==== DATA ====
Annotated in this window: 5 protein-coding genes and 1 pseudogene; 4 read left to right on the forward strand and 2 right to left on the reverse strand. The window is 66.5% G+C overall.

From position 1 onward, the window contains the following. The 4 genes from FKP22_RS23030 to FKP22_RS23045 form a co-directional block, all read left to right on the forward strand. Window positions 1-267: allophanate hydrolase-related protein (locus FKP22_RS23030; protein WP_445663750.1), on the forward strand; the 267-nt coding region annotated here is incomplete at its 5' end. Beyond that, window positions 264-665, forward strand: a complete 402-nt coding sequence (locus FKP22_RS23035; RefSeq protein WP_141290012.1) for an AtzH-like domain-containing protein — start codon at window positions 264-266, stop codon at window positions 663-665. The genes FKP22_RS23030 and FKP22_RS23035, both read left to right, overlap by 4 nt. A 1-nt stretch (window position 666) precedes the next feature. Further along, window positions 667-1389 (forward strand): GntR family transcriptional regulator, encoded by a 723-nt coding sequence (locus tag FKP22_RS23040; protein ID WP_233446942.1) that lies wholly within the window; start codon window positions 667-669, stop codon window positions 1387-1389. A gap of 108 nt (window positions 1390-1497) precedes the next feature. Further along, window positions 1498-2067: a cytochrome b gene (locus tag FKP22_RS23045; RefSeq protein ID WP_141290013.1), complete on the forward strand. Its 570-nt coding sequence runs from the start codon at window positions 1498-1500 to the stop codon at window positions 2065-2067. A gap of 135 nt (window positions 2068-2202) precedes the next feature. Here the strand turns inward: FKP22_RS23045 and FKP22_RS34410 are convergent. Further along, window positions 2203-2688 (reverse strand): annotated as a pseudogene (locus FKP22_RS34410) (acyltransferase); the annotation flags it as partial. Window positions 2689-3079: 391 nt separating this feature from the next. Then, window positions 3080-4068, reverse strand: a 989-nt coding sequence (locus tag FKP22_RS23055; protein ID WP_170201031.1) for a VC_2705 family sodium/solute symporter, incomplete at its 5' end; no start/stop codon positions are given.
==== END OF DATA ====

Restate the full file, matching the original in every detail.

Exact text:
Annotated in this window: 5 protein-coding genes and 1 pseudogene; 4 read left to right on the forward strand and 2 right to left on the reverse strand. The window is 66.5% G+C overall.

From position 1 onward, the window contains the following. The 4 genes from FKP22_RS23030 to FKP22_RS23045 form a co-directional block, all read left to right on the forward strand. Window positions 1-267: allophanate hydrolase-related protein (locus FKP22_RS23030; protein WP_445663750.1), on the forward strand; the 267-nt coding region annotated here is incomplete at its 5' end. Beyond that, window positions 264-665, forward strand: a complete 402-nt coding sequence (locus FKP22_RS23035; RefSeq protein WP_141290012.1) for an AtzH-like domain-containing protein — start codon at window positions 264-266, stop codon at window positions 663-665. The genes FKP22_RS23030 and FKP22_RS23035, both read left to right, overlap by 4 nt. A 1-nt stretch (window position 666) precedes the next feature. Further along, window positions 667-1389 (forward strand): GntR family transcriptional regulator, encoded by a 723-nt coding sequence (locus tag FKP22_RS23040; protein ID WP_233446942.1) that lies wholly within the window; start codon window positions 667-669, stop codon window positions 1387-1389. A gap of 108 nt (window positions 1390-1497) precedes the next feature. Further along, window positions 1498-2067: a cytochrome b gene (locus tag FKP22_RS23045; RefSeq protein ID WP_141290013.1), complete on the forward strand. Its 570-nt coding sequence runs from the start codon at window positions 1498-1500 to the stop codon at window positions 2065-2067. A gap of 135 nt (window positions 2068-2202) precedes the next feature. Here the strand turns inward: FKP22_RS23045 and FKP22_RS34410 are convergent. Further along, window positions 2203-2688 (reverse strand): annotated as a pseudogene (locus FKP22_RS34410) (acyltransferase); the annotation flags it as partial. Window positions 2689-3079: 391 nt separating this feature from the next. Then, window positions 3080-4068, reverse strand: a 989-nt coding sequence (locus tag FKP22_RS23055; protein ID WP_170201031.1) for a VC_2705 family sodium/solute symporter, incomplete at its 5' end; no start/stop codon positions are given.